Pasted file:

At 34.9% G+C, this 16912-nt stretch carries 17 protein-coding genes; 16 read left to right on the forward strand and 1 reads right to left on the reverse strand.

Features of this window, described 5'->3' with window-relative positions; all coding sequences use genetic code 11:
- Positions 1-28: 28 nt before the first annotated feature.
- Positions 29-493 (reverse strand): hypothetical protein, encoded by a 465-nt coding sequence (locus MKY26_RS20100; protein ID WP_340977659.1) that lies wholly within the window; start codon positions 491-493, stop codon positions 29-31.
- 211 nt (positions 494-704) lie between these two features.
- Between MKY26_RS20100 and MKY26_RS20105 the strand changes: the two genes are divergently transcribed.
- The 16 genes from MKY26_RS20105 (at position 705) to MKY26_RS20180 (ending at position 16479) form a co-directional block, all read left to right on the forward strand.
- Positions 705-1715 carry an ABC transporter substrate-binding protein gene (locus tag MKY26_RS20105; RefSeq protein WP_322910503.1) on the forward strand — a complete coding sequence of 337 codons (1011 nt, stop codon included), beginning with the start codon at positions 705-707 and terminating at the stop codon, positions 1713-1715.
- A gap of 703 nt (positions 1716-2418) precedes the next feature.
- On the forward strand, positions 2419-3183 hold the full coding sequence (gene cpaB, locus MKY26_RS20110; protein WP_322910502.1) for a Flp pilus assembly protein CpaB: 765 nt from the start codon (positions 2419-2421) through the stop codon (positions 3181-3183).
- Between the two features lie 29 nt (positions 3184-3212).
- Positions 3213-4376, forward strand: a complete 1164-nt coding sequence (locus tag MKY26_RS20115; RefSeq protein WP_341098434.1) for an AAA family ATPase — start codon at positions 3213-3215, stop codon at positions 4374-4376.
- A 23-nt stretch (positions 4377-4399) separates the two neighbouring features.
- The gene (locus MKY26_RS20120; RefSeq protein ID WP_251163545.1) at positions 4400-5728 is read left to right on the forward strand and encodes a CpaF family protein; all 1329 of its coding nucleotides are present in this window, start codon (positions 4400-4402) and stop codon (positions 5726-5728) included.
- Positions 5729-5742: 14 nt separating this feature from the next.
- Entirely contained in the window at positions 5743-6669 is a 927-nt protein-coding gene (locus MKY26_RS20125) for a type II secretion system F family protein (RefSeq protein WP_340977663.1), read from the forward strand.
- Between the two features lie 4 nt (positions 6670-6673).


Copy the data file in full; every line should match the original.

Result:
At 34.9% G+C, this 16912-nt stretch carries 17 protein-coding genes; 16 read left to right on the forward strand and 1 reads right to left on the reverse strand.

Features of this window, described 5'->3' with window-relative positions; all coding sequences use genetic code 11:
- Positions 1-28: 28 nt before the first annotated feature.
- Positions 29-493 (reverse strand): hypothetical protein, encoded by a 465-nt coding sequence (locus MKY26_RS20100; protein ID WP_340977659.1) that lies wholly within the window; start codon positions 491-493, stop codon positions 29-31.
- 211 nt (positions 494-704) lie between these two features.
- Between MKY26_RS20100 and MKY26_RS20105 the strand changes: the two genes are divergently transcribed.
- The 16 genes from MKY26_RS20105 (at position 705) to MKY26_RS20180 (ending at position 16479) form a co-directional block, all read left to right on the forward strand.
- Positions 705-1715 carry an ABC transporter substrate-binding protein gene (locus tag MKY26_RS20105; RefSeq protein WP_322910503.1) on the forward strand — a complete coding sequence of 337 codons (1011 nt, stop codon included), beginning with the start codon at positions 705-707 and terminating at the stop codon, positions 1713-1715.
- A gap of 703 nt (positions 1716-2418) precedes the next feature.
- On the forward strand, positions 2419-3183 hold the full coding sequence (gene cpaB, locus MKY26_RS20110; protein WP_322910502.1) for a Flp pilus assembly protein CpaB: 765 nt from the start codon (positions 2419-2421) through the stop codon (positions 3181-3183).
- Between the two features lie 29 nt (positions 3184-3212).
- Positions 3213-4376, forward strand: a complete 1164-nt coding sequence (locus tag MKY26_RS20115; RefSeq protein WP_341098434.1) for an AAA family ATPase — start codon at positions 3213-3215, stop codon at positions 4374-4376.
- A 23-nt stretch (positions 4377-4399) separates the two neighbouring features.
- The gene (locus MKY26_RS20120; RefSeq protein ID WP_251163545.1) at positions 4400-5728 is read left to right on the forward strand and encodes a CpaF family protein; all 1329 of its coding nucleotides are present in this window, start codon (positions 4400-4402) and stop codon (positions 5726-5728) included.
- Positions 5729-5742: 14 nt separating this feature from the next.
- Entirely contained in the window at positions 5743-6669 is a 927-nt protein-coding gene (locus MKY26_RS20125) for a type II secretion system F family protein (RefSeq protein WP_340977663.1), read from the forward strand.
- Between the two features lie 4 nt (positions 6670-6673).